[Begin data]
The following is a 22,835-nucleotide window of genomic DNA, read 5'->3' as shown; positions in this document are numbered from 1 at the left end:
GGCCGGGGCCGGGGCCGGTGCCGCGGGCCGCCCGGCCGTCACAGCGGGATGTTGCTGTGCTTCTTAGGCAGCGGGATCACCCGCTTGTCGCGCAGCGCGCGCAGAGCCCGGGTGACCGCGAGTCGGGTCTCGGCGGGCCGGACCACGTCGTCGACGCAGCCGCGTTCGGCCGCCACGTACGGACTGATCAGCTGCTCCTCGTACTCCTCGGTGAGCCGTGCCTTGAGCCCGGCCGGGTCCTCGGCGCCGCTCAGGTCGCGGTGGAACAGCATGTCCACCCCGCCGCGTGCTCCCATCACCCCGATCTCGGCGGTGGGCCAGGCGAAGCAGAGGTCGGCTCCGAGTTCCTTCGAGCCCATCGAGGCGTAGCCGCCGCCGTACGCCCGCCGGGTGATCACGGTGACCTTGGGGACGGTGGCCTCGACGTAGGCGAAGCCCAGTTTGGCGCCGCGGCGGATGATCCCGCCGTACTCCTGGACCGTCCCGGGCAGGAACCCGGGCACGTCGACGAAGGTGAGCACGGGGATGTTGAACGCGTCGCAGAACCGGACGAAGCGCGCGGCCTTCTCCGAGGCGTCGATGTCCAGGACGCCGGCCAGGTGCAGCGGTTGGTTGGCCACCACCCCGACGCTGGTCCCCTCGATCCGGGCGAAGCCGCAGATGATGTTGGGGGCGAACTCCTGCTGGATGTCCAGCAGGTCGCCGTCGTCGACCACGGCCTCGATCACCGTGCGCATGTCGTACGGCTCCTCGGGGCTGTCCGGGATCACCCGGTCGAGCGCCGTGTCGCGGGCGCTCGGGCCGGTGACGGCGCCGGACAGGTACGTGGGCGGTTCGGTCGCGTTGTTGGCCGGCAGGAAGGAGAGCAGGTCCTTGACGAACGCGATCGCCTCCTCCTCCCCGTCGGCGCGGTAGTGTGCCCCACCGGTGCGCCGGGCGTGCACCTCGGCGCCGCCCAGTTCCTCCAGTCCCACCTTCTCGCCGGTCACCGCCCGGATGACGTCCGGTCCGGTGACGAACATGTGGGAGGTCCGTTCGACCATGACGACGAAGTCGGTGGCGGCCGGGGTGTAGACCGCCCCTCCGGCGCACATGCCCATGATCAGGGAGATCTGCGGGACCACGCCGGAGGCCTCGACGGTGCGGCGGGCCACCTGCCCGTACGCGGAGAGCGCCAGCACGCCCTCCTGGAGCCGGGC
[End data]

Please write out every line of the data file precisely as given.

The following is a 22,835-nucleotide window of genomic DNA, read 5'->3' as shown; positions in this document are numbered from 1 at the left end:
GGCCGGGGCCGGGGCCGGTGCCGCGGGCCGCCCGGCCGTCACAGCGGGATGTTGCTGTGCTTCTTAGGCAGCGGGATCACCCGCTTGTCGCGCAGCGCGCGCAGAGCCCGGGTGACCGCGAGTCGGGTCTCGGCGGGCCGGACCACGTCGTCGACGCAGCCGCGTTCGGCCGCCACGTACGGACTGATCAGCTGCTCCTCGTACTCCTCGGTGAGCCGTGCCTTGAGCCCGGCCGGGTCCTCGGCGCCGCTCAGGTCGCGGTGGAACAGCATGTCCACCCCGCCGCGTGCTCCCATCACCCCGATCTCGGCGGTGGGCCAGGCGAAGCAGAGGTCGGCTCCGAGTTCCTTCGAGCCCATCGAGGCGTAGCCGCCGCCGTACGCCCGCCGGGTGATCACGGTGACCTTGGGGACGGTGGCCTCGACGTAGGCGAAGCCCAGTTTGGCGCCGCGGCGGATGATCCCGCCGTACTCCTGGACCGTCCCGGGCAGGAACCCGGGCACGTCGACGAAGGTGAGCACGGGGATGTTGAACGCGTCGCAGAACCGGACGAAGCGCGCGGCCTTCTCCGAGGCGTCGATGTCCAGGACGCCGGCCAGGTGCAGCGGTTGGTTGGCCACCACCCCGACGCTGGTCCCCTCGATCCGGGCGAAGCCGCAGATGATGTTGGGGGCGAACTCCTGCTGGATGTCCAGCAGGTCGCCGTCGTCGACCACGGCCTCGATCACCGTGCGCATGTCGTACGGCTCCTCGGGGCTGTCCGGGATCACCCGGTCGAGCGCCGTGTCGCGGGCGCTCGGGCCGGTGACGGCGCCGGACAGGTACGTGGGCGGTTCGGTCGCGTTGTTGGCCGGCAGGAAGGAGAGCAGGTCCTTGACGAACGCGATCGCCTCCTCCTCCCCGTCGGCGCGGTAGTGTGCCCCACCGGTGCGCCGGGCGTGCACCTCGGCGCCGCCCAGTTCCTCCAGTCCCACCTTCTCGCCGGTCACCGCCCGGATGACGTCCGGTCCGGTGACGAACATGTGGGAGGTCCGTTCGACCATGACGACGAAGTCGGTGGCGGCCGGGGTGTAGACCGCCCCTCCGGCGCACATGCCCATGATCAGGGAGATCTGCGGGACCACGCCGGAGGCCTCGACGGTGCGGCGGGCCACCTGCCCGTACGCGGAGAGCGCCAGCACGCCCTCCTGGAGCCGGGC